The following is the sixth in a series of blogs on demand response transportation design and operations from guest blogger Steve Yaffe. This blog highlights how to prepare a Request for Proposals in procuring transit technology.
The technologies requested in a RFP Scope has to be scaled in two directions: the functionalities needed and the funding available over the contract term. The Independent Cost Estimate (ICE) should correspond to the expected available funding as well as the functionalities discussed in the Scope.
Solid RFPs are best prepared as a partnership with a purchasing officer, who can serve two purposes:
- Ensure that the document is in compliance with procurement best practices and your agency’s policies; and
- Provide a non-transportation perspective and ask you for clarifications to ensure that the language is clear, and the flow is logical.
While references below to Contractor would refer to the vendor, the Client would be the organization or agency purchasing the functionality.
Service Area Description
The characteristics of the service area affect the functionalities that can be obtained. By characteristics, please think beyond just the jurisdictions served, land area, and population of the service area; the peak bus requirement; annual ridership, costs, revenues, service miles and hours; discussion of clientele groups and their service needs; and annual or monthly reports.
Technology vendors need to know the environment of the service area. Does the service area have cellular coverage throughout; mostly but with holes; only in sections; or little-to-none? Does the service area have FM-band coverage throughout; mostly but with holes; only in sections; or little-to-none? Dispatch technology can be adapted either to cellular tracking or FM tracking – whichever makes more sense locally. If both are available, the vendors would provide a cost comparison. A general description of the topography might also be relevant – especially for mountain ranges and deep valleys.
Description of Current Service
Vendors will inquire as to the current technology being used for scheduling and dispatch including communications. This section needs to include the service structure, which may include a call center, multiple ride providers, and several agencies that fund rides. The fare structure and client intake process should be included, as well as average weekday/Saturday/Sunday trip and call volumes.
Purpose of the Procurement and Data Ownership
A statement is needed regarding the purpose of the functionalities to be procured. What deficiencies need to be remedied? A general statement might begin with enabling the client (or call center) to manage and operate multiple transportation programs and services in a manner that equitably, efficiently and fairly distributes all trips. This functionality includes passenger trip reservations, program/provider selection, and automated and manual vehicle scheduling. The software shall support vehicle dispatching by the dedicated fleet transportation vendor as well as that vendor’s provision of Medicaid Non-Emergency Transportation rides booked through the program. Other services shall also be supported, whether provided by dedicated vehicles or taxi-dispatch. The software shall provide operational and financial reporting, and National Transit Database reports on a monthly basis by provider. The software must be capable of alerting riders traveling to or from a service site, if that location is closed or must close early due to unforeseen circumstances.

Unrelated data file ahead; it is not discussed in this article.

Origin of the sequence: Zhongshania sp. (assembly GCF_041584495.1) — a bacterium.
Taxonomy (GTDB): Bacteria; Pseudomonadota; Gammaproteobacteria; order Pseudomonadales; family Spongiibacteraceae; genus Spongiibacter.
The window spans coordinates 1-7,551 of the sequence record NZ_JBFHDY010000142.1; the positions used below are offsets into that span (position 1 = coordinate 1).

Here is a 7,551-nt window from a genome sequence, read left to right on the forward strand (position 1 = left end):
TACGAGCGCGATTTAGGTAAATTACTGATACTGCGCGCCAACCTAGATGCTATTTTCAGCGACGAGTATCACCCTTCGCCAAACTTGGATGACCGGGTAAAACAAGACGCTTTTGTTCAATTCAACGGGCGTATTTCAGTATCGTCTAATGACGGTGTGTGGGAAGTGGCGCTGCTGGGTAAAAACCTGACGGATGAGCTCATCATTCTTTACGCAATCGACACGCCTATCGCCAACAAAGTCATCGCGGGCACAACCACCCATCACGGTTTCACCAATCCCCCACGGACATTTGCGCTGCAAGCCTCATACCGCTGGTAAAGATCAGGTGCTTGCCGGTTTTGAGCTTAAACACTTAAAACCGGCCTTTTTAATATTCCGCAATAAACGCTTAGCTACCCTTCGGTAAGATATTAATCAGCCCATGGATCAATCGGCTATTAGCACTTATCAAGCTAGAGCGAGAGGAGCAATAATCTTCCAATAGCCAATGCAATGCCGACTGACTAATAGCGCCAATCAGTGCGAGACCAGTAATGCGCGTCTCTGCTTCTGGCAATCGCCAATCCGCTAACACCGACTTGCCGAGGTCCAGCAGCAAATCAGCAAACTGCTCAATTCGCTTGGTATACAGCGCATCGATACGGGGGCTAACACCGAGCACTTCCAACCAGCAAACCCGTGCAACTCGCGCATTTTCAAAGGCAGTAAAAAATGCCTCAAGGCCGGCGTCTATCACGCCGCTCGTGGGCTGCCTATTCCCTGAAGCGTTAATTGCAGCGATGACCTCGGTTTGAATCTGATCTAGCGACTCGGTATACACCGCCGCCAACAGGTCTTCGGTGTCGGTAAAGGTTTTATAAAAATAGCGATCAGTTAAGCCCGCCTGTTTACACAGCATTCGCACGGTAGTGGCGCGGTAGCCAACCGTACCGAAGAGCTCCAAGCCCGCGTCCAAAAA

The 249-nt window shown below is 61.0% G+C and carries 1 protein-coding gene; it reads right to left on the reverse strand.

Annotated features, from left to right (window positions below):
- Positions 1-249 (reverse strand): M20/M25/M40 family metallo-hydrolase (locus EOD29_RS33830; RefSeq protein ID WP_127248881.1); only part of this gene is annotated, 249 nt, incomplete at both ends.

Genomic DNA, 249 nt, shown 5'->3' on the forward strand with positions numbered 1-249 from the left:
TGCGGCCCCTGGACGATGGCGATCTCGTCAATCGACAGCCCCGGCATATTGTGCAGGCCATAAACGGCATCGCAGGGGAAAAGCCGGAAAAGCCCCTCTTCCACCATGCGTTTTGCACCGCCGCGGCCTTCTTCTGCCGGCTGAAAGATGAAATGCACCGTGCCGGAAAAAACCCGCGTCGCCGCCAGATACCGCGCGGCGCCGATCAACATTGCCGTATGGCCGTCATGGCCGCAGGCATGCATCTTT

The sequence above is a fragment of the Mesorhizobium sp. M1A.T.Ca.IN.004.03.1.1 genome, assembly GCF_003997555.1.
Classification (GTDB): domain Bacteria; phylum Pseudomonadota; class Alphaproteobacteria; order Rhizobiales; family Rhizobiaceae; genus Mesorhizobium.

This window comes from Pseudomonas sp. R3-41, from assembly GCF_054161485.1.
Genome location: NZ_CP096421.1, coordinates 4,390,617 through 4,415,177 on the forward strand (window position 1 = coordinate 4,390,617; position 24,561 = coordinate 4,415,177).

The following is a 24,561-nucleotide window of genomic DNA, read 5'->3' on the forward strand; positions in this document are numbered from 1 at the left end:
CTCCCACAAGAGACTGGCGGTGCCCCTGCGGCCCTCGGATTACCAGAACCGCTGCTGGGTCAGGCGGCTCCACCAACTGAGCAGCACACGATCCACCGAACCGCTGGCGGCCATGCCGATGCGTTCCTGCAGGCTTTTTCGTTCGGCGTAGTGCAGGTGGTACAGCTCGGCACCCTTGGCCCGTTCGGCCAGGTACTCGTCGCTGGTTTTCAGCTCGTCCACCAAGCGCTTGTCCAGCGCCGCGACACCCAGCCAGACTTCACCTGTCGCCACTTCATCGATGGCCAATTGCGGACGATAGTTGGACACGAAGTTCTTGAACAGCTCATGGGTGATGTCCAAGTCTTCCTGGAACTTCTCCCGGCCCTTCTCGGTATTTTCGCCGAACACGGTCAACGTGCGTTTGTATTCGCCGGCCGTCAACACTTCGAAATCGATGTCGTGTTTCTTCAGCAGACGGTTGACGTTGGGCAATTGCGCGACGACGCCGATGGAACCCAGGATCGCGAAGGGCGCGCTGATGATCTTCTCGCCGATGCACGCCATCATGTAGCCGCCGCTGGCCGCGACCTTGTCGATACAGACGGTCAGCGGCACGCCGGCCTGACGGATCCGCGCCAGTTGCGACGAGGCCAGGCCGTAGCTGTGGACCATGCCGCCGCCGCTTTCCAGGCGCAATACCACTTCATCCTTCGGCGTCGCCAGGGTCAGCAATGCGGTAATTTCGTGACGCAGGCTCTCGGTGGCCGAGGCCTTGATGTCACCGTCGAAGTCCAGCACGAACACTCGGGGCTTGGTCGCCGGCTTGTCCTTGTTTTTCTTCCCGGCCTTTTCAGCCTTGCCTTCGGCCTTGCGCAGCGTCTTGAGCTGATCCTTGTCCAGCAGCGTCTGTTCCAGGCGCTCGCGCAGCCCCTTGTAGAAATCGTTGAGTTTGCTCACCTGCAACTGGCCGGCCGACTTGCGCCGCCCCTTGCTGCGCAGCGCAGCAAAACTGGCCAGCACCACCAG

This section should also specify that the client retains ownership and all rights thereof to all data and reports produced and be granted unencumbered access to all client data. The vendor shall provide a “data dictionary” showing each database and defining each field in those databases. The software, hardware and licenses associated with producing and transmitting that data shall be the property of the Contractor (vendor).
Demand Response Transit Technology Functionalities
As discussed in the previous blog, the price sheet should split out the cost of each overall functionality: Telephonics; Booking and Scheduling; Dispatch; Website; etc., recognizing that these are interdependent. These functionalities can be both listed in a table and detailed in text.
This section should begin with a paragraph or two stating the procurement objectives. Vendors will want to focus on strategies to improve performance in areas already identified as lacking.
The functionalities table was adapted from a combined call center/demand response technology procurement. The foundational scheduling strategy leading to this table was discussed in my fourth blog. Some of the italicized line items in the table may be viewed as optional. Vendors could be offered the opportunity to comment on each provision. Sections 1.38-1.48 refer to optional appendices that provide detailed descriptions.
Your comments to these blogs are welcome – please email the author at yaffe@YMobility.info.
Steve Yaffe is an independent consultant and a contractor for the National Aging and Disability Transportation Center. He draws upon 40 years’ experience planning, procuring, overseeing and evaluating demand response and fixed route transit services, including 16 years with a consolidated human service transportation program. He has served on research panels and co-chaired the 2019 Transportation Research Board’s International Conference on Demand Responsive and Innovative Transportation Services.
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